Typically, the Initial phase of the Social Security case can take 2-4 months. Once Social Security makes their decision you will be notified in writing. You will receive a letter from Social Security letting you know whether they have approved or they have denied your claim.
Phase 2–the Request for Reconsideration: If your claim is denied at the Initial Phase, as most claims are, then you have 60 days in which to request an appeal, called a Request for Reconsideration.
Basically, you are asking Social Security to take a second look at our case. If you have undergone more medical treatment since the initial decision was made, they may order more medical records. If they have not sent you to a consultative examination at the Initial phase, they may do so now. You can expect that this phase will take between 2 and 6 months.
Unfortunately, it is also not unusual for a file to get stuck at this phase, collecting dust on someone’s desk. If you havenot received an answer within 6 months of requesting the Reconsideration Review, then a call should be made to SS to check on the status of your claim. Also, if you have new medical developments, such as new hospitalizations, major changes in medications or new medical providers, it is important to let Social Security know about these developments.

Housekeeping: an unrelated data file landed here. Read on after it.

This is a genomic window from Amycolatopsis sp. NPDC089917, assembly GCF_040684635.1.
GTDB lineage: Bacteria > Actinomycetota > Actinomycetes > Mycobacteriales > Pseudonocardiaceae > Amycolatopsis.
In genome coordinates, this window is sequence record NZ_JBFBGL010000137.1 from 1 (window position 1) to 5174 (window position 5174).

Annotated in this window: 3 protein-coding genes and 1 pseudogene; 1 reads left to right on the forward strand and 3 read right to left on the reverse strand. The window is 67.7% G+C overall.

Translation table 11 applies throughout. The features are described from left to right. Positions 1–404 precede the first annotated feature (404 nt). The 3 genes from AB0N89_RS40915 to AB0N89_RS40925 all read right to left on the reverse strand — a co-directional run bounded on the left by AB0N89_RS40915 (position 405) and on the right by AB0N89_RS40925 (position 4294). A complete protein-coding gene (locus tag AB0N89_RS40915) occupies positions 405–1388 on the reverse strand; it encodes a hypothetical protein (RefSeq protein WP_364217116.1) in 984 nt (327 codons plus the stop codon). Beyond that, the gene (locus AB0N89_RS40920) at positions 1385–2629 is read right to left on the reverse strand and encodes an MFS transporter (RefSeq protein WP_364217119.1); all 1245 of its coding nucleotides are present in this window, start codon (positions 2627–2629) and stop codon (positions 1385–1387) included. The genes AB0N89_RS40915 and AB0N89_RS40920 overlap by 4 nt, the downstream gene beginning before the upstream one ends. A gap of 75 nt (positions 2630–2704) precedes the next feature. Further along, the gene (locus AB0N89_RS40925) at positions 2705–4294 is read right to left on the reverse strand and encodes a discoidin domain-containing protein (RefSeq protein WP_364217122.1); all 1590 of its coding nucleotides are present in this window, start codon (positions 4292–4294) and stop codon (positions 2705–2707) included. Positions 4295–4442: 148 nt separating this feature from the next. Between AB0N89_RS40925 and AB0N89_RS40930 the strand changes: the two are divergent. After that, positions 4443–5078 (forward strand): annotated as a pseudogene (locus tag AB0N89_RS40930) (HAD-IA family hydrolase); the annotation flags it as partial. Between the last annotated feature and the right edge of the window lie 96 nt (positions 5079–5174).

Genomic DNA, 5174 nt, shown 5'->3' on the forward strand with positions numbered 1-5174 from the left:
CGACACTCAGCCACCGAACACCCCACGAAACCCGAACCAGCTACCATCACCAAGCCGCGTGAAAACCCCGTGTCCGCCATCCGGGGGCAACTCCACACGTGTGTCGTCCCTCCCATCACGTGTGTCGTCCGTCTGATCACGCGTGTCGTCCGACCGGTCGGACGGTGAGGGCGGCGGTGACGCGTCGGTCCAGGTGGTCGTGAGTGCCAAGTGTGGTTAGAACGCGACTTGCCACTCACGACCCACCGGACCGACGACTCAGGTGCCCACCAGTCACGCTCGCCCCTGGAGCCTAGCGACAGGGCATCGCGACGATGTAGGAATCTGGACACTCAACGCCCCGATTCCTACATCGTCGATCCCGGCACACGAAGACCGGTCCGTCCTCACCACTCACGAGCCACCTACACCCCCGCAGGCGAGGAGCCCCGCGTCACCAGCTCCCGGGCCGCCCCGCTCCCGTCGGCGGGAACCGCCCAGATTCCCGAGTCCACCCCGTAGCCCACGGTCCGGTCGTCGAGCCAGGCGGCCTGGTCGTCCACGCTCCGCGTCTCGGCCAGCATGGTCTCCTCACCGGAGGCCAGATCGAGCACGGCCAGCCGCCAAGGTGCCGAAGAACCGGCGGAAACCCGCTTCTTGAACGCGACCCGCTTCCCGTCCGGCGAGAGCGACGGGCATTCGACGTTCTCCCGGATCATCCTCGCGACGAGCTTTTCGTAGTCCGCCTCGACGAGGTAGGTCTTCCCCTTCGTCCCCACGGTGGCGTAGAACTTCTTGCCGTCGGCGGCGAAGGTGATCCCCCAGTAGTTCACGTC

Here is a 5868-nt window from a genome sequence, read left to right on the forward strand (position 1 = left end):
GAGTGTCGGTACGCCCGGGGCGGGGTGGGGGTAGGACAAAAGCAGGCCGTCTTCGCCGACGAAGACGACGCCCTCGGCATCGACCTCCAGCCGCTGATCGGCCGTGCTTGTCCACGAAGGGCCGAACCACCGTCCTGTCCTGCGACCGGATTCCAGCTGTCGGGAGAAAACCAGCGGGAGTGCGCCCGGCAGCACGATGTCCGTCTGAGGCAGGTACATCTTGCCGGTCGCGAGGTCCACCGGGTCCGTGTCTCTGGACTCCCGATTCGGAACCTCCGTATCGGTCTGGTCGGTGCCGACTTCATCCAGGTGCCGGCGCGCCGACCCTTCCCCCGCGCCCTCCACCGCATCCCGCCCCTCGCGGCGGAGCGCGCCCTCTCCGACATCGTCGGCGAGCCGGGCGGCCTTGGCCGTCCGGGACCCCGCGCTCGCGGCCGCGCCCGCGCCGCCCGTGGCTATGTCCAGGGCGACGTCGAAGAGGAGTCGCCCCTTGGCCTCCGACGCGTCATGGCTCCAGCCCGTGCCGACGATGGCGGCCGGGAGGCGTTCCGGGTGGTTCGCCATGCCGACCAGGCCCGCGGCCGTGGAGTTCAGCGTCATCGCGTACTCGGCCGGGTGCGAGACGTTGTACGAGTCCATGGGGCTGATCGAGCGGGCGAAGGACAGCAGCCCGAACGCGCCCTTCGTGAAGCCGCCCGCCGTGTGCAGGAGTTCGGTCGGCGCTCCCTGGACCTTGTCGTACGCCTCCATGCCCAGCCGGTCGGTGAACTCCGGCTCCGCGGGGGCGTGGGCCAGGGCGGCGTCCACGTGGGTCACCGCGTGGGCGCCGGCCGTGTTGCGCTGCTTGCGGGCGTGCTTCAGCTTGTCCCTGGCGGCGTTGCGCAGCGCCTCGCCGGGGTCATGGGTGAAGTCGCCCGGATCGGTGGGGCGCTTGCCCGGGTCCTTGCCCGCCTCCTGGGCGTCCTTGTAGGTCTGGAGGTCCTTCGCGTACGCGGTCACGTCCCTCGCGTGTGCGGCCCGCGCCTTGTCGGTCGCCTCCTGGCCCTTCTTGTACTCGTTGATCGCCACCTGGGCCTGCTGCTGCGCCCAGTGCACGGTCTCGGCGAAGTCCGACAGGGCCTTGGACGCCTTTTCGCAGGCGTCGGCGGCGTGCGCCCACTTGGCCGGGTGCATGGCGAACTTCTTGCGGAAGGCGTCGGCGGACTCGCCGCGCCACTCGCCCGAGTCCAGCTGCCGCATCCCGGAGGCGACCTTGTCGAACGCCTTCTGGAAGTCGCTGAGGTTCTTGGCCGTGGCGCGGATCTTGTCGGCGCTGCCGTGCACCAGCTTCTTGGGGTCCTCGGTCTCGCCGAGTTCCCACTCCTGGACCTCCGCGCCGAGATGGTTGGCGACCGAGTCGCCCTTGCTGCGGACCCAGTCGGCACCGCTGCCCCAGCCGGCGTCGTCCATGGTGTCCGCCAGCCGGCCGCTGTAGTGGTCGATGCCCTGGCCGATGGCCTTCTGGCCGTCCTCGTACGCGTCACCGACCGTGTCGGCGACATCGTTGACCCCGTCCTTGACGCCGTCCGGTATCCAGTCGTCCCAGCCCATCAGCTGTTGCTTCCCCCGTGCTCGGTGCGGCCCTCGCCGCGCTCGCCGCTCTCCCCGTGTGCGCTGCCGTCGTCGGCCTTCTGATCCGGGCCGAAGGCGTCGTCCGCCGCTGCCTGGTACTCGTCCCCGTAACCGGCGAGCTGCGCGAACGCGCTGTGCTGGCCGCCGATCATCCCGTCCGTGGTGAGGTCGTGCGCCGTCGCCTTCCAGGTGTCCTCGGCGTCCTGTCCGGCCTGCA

If you have an Social Security attorney helping you with your claim, they or their staff can contact Social Security to determine what is going on and encourage Social Security to order additional records or let them know of any new developments in your case that may make your case stronger or may lead to an approval at this phase.
Once Social Security makes a decision at the Reconsideration phase, you will be notified in writing. You will receive a letter from Social Security letting you know if you have won your disability benefits or if they are denying your claim again. Please remember that very few cases are won at the Reconsideration phase.